Moritz Von Oswald Trio Vertical Ascent (Honest Jons, 2009)
Words: Stuart Watson
The first recorded work by one half of Basic Channel, Maurizio and Rhythm & Sound, and who can be said to have defined at least one significant strain of hazy techno over the last two decades, the Moritz Von Oswald Trio follows its namesake's ongoing recovery from a stroke: a recovery borne out not least by this excellent recording. The album features Vladislav Delay on metal percussion, Max Loderbauer on synthesisers and Von Oswals on synthesisers, Fender Rhodes and mixing.
The lift-off drones and overdriven Radiophonic analogue electronics of Pattern 1 give way to lush pads and handclaps, pointillist clusters of Fender Rhodes hanging in space, lightly driven along by Delays tuned percussion. Theres a return here also to some harsher and more abrasive sounds reminiscent of the percussive elements of Basic Channel tracks sych as Phylyps Trak, as distended glissandos and spongy electronics rise in the background, returning eventually to elements of classic Detroit techno in the closing minutes of the track.
Pattern 2 presents a step into more unfamiliar territory: beginning with a menacing bass pulse what resembles the pluckings of an ethnic stringed instrument merge with Delays reverbed percussion, this time sounding as if played on Tibetan prayer bowls and woodblocks, to create a cavernous humidity that becomes claustrophobic as dissonant electronic bell-like tones rise to the foreground joined by ricocheting delays and brushed metal. The track ends with another cluster of dissonant modulated tones, reminiscent of early electronic soundtracks such as Gil Melle's The Andromeda Strain.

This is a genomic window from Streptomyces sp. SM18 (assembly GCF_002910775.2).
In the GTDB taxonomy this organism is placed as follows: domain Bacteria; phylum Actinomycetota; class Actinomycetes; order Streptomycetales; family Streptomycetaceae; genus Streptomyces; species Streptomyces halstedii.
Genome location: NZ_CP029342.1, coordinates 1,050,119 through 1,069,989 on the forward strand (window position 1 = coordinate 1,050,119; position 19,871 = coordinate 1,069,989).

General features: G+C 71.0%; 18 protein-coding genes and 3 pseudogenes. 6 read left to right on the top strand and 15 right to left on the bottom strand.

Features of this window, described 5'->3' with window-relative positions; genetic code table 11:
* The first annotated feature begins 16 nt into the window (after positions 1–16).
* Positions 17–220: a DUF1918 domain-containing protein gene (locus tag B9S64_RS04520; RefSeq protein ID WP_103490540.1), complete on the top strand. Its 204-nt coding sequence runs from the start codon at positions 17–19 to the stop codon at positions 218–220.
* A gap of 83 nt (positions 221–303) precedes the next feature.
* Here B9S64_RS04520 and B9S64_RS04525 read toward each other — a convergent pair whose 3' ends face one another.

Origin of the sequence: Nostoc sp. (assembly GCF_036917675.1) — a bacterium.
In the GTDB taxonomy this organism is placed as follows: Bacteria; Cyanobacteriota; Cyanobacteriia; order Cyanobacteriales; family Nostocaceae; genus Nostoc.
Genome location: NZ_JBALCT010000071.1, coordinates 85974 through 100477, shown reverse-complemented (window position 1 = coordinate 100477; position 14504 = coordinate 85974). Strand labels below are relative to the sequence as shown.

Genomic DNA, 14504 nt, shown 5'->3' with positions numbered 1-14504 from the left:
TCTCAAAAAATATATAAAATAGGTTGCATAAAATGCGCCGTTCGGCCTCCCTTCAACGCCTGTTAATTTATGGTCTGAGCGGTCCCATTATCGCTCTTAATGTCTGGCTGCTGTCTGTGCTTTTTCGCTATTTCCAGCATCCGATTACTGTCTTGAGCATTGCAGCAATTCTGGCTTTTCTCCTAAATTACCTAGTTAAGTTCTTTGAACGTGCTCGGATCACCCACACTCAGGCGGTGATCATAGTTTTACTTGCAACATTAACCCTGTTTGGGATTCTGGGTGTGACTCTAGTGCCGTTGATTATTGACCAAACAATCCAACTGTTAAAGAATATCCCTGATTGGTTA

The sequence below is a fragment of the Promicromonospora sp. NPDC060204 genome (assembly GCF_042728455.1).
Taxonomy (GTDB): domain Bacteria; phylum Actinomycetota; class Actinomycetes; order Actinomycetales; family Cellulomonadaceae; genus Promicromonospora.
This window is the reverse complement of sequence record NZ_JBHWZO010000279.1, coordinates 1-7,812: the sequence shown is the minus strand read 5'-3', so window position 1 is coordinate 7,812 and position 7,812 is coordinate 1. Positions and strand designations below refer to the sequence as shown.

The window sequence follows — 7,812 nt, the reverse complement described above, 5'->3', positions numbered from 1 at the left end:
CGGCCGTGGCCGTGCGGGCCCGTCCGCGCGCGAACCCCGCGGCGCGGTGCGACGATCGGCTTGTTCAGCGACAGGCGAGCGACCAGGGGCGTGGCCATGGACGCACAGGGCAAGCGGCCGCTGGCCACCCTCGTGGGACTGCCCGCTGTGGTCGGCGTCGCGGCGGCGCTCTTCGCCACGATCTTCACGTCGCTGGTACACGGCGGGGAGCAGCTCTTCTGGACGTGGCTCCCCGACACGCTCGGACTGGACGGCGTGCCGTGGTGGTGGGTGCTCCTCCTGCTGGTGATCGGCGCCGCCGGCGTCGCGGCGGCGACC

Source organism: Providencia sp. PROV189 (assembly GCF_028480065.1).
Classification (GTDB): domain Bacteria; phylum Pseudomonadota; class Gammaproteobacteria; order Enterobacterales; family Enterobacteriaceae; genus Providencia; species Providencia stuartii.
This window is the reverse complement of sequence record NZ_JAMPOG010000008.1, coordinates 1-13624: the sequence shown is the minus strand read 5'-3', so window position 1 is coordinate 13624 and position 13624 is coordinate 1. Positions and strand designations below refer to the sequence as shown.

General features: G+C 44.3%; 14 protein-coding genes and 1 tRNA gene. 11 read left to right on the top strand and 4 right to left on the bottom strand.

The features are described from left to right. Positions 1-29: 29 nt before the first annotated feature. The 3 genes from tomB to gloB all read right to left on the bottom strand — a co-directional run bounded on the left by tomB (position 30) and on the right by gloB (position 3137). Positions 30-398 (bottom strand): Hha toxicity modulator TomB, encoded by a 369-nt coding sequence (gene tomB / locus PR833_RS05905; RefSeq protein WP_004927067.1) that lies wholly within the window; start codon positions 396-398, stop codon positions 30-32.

Delays gamelan of metal percussion ushers in Pattern 3 as the music is underscored by sub bass drops and the first 4/4 pulse of the album. The influence of African and Brazilian musics can be felt in the tracks interlocking rhythms, in parts sounding like a less baleful Shackleton as Delays percussion takes on steel drum textures and the jazzier Fender Rhodes chords splash in the background. Oswalds presence on the mix is felt here as throughout the album, as percussion and unidentifiable electronics are sucked into a vortex of echo and sliding frequencies.
The loping beat of Pattern 4 provides the clearest link between the expansive textures of the Trio and Oswalds most recent work in Rhythm & Sound, though in common with the rest of the album the sound has a more analogue feel with what resembles the live grit of delays deployed in real time, as the track is scythed apart by a roiling synth drone that reaches a crescendo of distortion before abruptly cutting out. The album as a whole has a distorted, saturated sound fitting to its conception as a live Trio as echoes peak in the red alongside electronics resembling the work of the pioneers of the 60s and 70s.
While its basic sound elements, incorporating textures more familiar from the Fourth World fantasias of Paul Schutze and Jon Hassell represent somewhat of a departure from Von Oswald's more recent work as Rhythm & Sound, it's in the reverbs and delays that the album shares common ground with all Von Oswalds work, displaying a finely tuned sense of space and placement of minimal sound for maximal effect.